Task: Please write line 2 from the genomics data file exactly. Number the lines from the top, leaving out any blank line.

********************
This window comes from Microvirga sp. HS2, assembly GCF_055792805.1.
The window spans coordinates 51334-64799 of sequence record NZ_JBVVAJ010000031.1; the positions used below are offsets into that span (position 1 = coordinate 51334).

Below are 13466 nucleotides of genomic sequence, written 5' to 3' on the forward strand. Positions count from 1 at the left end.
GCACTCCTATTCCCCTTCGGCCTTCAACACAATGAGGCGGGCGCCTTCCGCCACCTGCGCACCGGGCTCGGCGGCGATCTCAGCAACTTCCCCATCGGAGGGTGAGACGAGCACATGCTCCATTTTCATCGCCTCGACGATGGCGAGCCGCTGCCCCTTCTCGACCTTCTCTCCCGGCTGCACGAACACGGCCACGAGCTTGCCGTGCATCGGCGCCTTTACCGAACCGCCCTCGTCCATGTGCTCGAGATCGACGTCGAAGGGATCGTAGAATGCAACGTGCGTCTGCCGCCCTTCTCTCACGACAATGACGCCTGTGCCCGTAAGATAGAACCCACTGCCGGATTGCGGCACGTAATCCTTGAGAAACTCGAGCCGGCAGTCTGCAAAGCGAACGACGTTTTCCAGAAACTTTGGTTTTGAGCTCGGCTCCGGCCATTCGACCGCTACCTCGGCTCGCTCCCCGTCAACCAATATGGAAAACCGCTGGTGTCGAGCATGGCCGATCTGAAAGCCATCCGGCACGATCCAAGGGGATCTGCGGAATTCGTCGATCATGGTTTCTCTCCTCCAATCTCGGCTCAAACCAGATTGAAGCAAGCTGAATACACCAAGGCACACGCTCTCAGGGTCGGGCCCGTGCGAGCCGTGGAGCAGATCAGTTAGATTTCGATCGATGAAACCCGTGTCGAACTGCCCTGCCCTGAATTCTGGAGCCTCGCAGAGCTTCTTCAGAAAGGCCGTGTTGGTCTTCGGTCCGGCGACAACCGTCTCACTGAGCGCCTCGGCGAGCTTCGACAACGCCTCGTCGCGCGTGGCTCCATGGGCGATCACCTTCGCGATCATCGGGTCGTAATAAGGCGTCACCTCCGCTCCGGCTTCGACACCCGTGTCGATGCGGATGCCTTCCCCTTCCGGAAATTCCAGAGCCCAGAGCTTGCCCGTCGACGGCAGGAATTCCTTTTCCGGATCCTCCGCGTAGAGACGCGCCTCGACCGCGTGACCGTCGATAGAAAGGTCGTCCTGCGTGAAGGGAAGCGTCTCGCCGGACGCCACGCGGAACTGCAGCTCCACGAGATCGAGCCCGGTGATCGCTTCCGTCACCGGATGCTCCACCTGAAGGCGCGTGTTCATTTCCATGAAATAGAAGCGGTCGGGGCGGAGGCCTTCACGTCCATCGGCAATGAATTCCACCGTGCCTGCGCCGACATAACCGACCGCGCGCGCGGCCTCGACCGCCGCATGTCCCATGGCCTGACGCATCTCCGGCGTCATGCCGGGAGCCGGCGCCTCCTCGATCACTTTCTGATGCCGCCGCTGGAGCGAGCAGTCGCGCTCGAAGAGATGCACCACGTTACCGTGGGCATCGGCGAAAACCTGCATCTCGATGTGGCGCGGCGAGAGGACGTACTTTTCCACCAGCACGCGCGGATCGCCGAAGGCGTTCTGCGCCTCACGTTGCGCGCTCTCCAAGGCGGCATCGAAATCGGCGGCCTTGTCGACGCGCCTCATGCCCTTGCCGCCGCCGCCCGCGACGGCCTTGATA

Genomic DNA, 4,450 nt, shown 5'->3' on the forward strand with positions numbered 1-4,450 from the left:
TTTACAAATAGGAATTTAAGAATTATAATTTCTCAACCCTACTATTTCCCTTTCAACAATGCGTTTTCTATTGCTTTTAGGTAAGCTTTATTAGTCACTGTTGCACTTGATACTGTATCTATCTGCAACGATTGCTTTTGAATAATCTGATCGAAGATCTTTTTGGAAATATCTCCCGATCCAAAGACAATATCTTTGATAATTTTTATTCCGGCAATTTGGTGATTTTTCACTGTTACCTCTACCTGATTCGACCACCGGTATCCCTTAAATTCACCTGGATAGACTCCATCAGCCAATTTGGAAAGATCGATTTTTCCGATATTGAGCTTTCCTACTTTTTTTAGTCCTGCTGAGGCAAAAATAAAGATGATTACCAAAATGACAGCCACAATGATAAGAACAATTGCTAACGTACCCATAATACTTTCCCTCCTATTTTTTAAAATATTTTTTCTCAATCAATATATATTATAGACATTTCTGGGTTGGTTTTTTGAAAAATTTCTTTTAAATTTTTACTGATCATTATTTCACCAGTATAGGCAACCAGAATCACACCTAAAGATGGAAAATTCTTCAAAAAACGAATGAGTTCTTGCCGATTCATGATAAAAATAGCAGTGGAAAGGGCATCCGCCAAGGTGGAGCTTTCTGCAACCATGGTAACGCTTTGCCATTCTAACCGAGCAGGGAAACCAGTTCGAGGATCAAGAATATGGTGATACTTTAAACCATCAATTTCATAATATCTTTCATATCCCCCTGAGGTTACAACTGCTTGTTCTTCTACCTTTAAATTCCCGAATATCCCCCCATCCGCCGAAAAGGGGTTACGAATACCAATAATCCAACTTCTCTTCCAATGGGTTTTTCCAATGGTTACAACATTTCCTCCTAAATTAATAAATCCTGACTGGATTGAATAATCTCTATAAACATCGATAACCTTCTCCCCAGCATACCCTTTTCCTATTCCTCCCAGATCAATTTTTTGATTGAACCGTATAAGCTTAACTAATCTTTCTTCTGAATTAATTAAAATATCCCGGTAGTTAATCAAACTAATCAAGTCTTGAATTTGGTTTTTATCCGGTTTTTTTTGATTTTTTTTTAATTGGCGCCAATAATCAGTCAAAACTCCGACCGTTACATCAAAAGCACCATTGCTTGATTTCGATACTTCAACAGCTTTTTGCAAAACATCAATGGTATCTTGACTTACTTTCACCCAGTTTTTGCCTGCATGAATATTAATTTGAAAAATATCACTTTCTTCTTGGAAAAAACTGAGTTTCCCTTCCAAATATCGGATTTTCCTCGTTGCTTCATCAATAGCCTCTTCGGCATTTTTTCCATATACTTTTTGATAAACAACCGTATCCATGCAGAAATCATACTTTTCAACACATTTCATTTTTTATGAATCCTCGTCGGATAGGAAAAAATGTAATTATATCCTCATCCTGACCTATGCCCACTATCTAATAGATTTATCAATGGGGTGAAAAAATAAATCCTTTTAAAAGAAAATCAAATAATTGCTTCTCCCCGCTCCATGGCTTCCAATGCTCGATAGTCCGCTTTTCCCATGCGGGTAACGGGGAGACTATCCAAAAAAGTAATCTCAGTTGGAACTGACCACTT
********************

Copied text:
The window spans coordinates 51334-64799 of sequence record NZ_JBVVAJ010000031.1; the positions used below are offsets into that span (position 1 = coordinate 51334).